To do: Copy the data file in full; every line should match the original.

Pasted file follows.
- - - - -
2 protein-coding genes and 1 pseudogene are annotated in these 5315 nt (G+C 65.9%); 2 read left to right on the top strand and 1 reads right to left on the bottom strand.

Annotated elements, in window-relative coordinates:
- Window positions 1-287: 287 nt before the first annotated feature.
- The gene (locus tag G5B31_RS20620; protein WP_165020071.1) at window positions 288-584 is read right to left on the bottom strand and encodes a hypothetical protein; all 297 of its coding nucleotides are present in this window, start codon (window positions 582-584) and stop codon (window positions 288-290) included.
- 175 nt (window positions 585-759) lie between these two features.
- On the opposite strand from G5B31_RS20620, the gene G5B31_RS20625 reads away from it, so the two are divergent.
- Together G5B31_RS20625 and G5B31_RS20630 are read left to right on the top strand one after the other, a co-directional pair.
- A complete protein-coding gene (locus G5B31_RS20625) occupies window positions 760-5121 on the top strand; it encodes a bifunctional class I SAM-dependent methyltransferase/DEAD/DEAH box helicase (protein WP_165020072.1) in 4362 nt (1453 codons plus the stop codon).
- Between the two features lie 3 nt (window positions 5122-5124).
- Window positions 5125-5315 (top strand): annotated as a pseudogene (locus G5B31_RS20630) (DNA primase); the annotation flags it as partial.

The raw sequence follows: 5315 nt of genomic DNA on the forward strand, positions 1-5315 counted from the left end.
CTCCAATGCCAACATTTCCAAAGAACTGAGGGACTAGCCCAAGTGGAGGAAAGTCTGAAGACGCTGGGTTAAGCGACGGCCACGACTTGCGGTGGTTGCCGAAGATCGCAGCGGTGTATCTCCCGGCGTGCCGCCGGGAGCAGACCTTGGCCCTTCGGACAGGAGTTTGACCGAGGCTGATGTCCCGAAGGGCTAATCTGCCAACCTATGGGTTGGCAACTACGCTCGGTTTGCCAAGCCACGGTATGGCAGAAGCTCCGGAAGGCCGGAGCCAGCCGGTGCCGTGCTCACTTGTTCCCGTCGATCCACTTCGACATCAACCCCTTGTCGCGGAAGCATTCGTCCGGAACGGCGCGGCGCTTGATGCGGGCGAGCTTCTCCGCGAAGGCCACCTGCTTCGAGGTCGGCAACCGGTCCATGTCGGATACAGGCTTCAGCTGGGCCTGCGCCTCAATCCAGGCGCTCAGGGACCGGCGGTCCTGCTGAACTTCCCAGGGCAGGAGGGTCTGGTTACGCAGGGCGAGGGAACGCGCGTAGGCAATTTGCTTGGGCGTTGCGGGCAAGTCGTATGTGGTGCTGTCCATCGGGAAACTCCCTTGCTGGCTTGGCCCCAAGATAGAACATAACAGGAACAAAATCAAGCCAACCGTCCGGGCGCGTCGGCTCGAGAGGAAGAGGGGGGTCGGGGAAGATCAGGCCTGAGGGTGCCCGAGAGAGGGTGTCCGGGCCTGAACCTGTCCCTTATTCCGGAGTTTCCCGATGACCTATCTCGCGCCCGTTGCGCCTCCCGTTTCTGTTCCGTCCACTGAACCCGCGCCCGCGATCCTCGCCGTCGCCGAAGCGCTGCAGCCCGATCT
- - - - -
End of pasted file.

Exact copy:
2 protein-coding genes and 1 pseudogene are annotated in these 5315 nt (G+C 65.9%); 2 read left to right on the top strand and 1 reads right to left on the bottom strand.

Annotated elements, in window-relative coordinates:
- Window positions 1-287: 287 nt before the first annotated feature.
- The gene (locus tag G5B31_RS20620; protein WP_165020071.1) at window positions 288-584 is read right to left on the bottom strand and encodes a hypothetical protein; all 297 of its coding nucleotides are present in this window, start codon (window positions 582-584) and stop codon (window positions 288-290) included.
- 175 nt (window positions 585-759) lie between these two features.
- On the opposite strand from G5B31_RS20620, the gene G5B31_RS20625 reads away from it, so the two are divergent.
- Together G5B31_RS20625 and G5B31_RS20630 are read left to right on the top strand one after the other, a co-directional pair.
- A complete protein-coding gene (locus G5B31_RS20625) occupies window positions 760-5121 on the top strand; it encodes a bifunctional class I SAM-dependent methyltransferase/DEAD/DEAH box helicase (protein WP_165020072.1) in 4362 nt (1453 codons plus the stop codon).
- Between the two features lie 3 nt (window positions 5122-5124).
- Window positions 5125-5315 (top strand): annotated as a pseudogene (locus G5B31_RS20630) (DNA primase); the annotation flags it as partial.

The raw sequence follows: 5315 nt of genomic DNA on the forward strand, positions 1-5315 counted from the left end.
CTCCAATGCCAACATTTCCAAAGAACTGAGGGACTAGCCCAAGTGGAGGAAAGTCTGAAGACGCTGGGTTAAGCGACGGCCACGACTTGCGGTGGTTGCCGAAGATCGCAGCGGTGTATCTCCCGGCGTGCCGCCGGGAGCAGACCTTGGCCCTTCGGACAGGAGTTTGACCGAGGCTGATGTCCCGAAGGGCTAATCTGCCAACCTATGGGTTGGCAACTACGCTCGGTTTGCCAAGCCACGGTATGGCAGAAGCTCCGGAAGGCCGGAGCCAGCCGGTGCCGTGCTCACTTGTTCCCGTCGATCCACTTCGACATCAACCCCTTGTCGCGGAAGCATTCGTCCGGAACGGCGCGGCGCTTGATGCGGGCGAGCTTCTCCGCGAAGGCCACCTGCTTCGAGGTCGGCAACCGGTCCATGTCGGATACAGGCTTCAGCTGGGCCTGCGCCTCAATCCAGGCGCTCAGGGACCGGCGGTCCTGCTGAACTTCCCAGGGCAGGAGGGTCTGGTTACGCAGGGCGAGGGAACGCGCGTAGGCAATTTGCTTGGGCGTTGCGGGCAAGTCGTATGTGGTGCTGTCCATCGGGAAACTCCCTTGCTGGCTTGGCCCCAAGATAGAACATAACAGGAACAAAATCAAGCCAACCGTCCGGGCGCGTCGGCTCGAGAGGAAGAGGGGGGTCGGGGAAGATCAGGCCTGAGGGTGCCCGAGAGAGGGTGTCCGGGCCTGAACCTGTCCCTTATTCCGGAGTTTCCCGATGACCTATCTCGCGCCCGTTGCGCCTCCCGTTTCTGTTCCGTCCACTGAACCCGCGCCCGCGATCCTCGCCGTCGCCGAAGCGCTGCAGCCCGATCT